South Korea’s government held an emergency meeting about regulating bitcoin on Wednesday—and traders paid close attention to the outcome. The Asian nation is the third biggest market for buying and selling bitcoin, behind Japan and the U.S., according to data from cryptocurrency data site, CryptoCompare. But it’s not just bitcoin that has South Korea’s attention. The country is also the second largest market for bitcoin rivals Ethereum, Litecoin, and Ripple.
After Sen. Kirsten Gillibrand (D-N.Y.) called for President Donald Trump’s resignation following multiple sexual assault allegations that have come out against him, the commander-in-chief hit back in a suggestive tweet early Tuesday. “Lightweight Senator Kirsten Gillibrand, a total flunky for Chuck Schumer and someone who would come to my office ‘begging’ for campaign contributions not so long ago (and would do anything for them),” Trump wrote, “is now in the ring fighting against Trump.
With digital currency Bitcoin taking the spotlight in 2017, it’s hard to remember the other cryptocurrencies that have been growing in its shadow. An increasingly-prominent example: Litecoin. The fourth largest digital currency by market capitalization has gone positively vertical this year, with Litecoin prices breaching $320 for the first time Tuesday. Since the start of 2017, Litecoin has risen 7,291% against bitcoin’s 1,731%. So why the rise?
Muck Rack makes it simple to find people, tweets, or articles that mention any name, keyword, company, hashtag etc. We've compiled this guide to help you make the most of your search.
Selecting a term
Start searching tweets, articles from media outlets, articles mentioned in tweets, journalists'
names, titles and bios with some suggested searches:
Companies or Topics (e.g. iPhone, Microsoft)
Phrases (e.g. "cloud computing") — use quotes to keep the terms together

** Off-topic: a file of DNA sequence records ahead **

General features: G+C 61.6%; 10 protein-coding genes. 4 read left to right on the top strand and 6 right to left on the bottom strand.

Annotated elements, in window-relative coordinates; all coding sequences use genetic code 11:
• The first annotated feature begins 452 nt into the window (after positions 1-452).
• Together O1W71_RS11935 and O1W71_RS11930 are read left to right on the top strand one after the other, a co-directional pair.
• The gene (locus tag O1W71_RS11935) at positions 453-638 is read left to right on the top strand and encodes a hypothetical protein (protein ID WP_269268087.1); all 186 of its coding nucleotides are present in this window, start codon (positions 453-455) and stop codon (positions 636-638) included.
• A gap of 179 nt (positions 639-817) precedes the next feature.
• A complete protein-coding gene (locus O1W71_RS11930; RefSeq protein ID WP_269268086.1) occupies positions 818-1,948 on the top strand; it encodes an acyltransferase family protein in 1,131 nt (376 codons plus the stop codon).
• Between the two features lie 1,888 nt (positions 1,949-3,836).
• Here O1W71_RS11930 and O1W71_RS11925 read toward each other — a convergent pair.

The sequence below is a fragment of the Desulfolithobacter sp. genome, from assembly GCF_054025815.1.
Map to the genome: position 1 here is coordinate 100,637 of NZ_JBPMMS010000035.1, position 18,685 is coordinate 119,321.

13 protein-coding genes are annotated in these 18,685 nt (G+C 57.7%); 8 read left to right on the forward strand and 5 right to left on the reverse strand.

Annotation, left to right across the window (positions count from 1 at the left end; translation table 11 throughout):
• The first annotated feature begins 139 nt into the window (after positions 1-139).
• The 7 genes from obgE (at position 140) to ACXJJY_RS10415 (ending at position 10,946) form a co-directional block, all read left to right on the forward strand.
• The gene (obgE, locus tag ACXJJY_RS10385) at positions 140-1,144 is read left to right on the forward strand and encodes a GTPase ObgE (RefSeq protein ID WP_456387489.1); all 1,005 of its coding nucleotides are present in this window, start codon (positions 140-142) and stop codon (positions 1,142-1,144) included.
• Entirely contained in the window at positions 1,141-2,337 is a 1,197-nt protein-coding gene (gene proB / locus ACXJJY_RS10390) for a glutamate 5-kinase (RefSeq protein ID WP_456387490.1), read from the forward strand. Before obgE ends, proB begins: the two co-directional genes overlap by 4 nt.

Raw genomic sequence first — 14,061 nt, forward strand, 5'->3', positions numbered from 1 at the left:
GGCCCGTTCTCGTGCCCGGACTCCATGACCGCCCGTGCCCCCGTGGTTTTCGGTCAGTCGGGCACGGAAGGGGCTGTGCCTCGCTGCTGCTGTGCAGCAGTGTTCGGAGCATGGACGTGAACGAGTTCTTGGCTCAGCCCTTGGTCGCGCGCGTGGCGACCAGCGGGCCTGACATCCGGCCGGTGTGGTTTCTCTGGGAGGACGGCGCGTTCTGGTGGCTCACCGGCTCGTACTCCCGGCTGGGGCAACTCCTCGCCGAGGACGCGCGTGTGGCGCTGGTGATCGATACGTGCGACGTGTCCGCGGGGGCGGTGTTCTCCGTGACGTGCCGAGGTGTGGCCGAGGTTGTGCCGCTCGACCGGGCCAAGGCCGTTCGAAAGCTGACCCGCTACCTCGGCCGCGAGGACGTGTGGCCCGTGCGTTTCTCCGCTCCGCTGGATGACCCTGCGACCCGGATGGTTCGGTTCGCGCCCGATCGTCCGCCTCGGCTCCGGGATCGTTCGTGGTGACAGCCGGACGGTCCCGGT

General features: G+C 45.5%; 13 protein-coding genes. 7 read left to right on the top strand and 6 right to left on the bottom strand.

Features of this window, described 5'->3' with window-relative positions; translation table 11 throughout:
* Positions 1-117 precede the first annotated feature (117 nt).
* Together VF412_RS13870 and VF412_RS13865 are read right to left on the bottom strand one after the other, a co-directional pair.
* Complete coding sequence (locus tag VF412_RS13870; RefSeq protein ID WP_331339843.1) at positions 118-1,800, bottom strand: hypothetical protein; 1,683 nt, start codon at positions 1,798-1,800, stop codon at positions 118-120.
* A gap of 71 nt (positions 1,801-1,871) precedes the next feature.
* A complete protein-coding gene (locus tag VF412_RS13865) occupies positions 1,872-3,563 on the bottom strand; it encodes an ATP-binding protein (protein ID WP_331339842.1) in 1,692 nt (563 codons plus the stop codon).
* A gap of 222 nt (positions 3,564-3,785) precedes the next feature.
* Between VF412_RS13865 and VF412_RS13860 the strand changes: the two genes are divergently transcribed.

Twitter handles (e.g. @username) — returns those who have mentioned or replied to
Names (e.g. "David Pogue")
Hashtags (e.g. #sxsw, #london2012)
Bio details (e.g. vegan, Olympics, father)
Muck Rack's Advanced Search allows for many boolean operators.
Find results that mention multiple specified terms, use AND or
+. For example, ensure each result contains both Elon Musk and Mark Zuckerberg by
searching Musk AND Zuckerberg or Musk + Zuckerberg.
Use the operators OR or , to broaden your search when you'd like either of
multiple terms to appear in results. (This is the default behavior of our search when no operators
are used). For example, results will contain either cake or cookie by searching cake OR cookie or cake,cookie
Use NOT or - to subtract results from your search. For
example, searching Disney will yield results about the Walt Disney Company as well as Walt Disney
World Resort. To exclude mentions of Disney World, search for Disney -World or Disney
When using one of these operators with a phrase, enclose it in quotation marks. For example, you can
find results about smartphones excluding Apple's iPhone 4S by searching smartphone -"iPhone
Exact case matching or punctuation
If you're searching for a brand name or keyword that relies on specific punctuation marks or capitalization, you can
find results that match your exact query by adding matchcase: before the keyword you're searching for, like matchcase:E*TRADE .
Use parentheses to separate multiple
boolean phrases. For example, to find journalists talking about having fun in Disney World or
Disneyland, search for ("disney world" OR disneyland) AND fun.
An asterisk can be used to search for any variation of a root word truncated by the asterisk. For example, searching for admin* will return results for administrator, administration, administer, administered, etc.
A near operator is an AND operator where you can control the distance between the words. You can vary the distance the near operation uses by adding a forward slash and number (between 0-99) such as strawberries NEAR/10 "whipped cream", which means the strawberries must exist within 10 words of "whipped cream".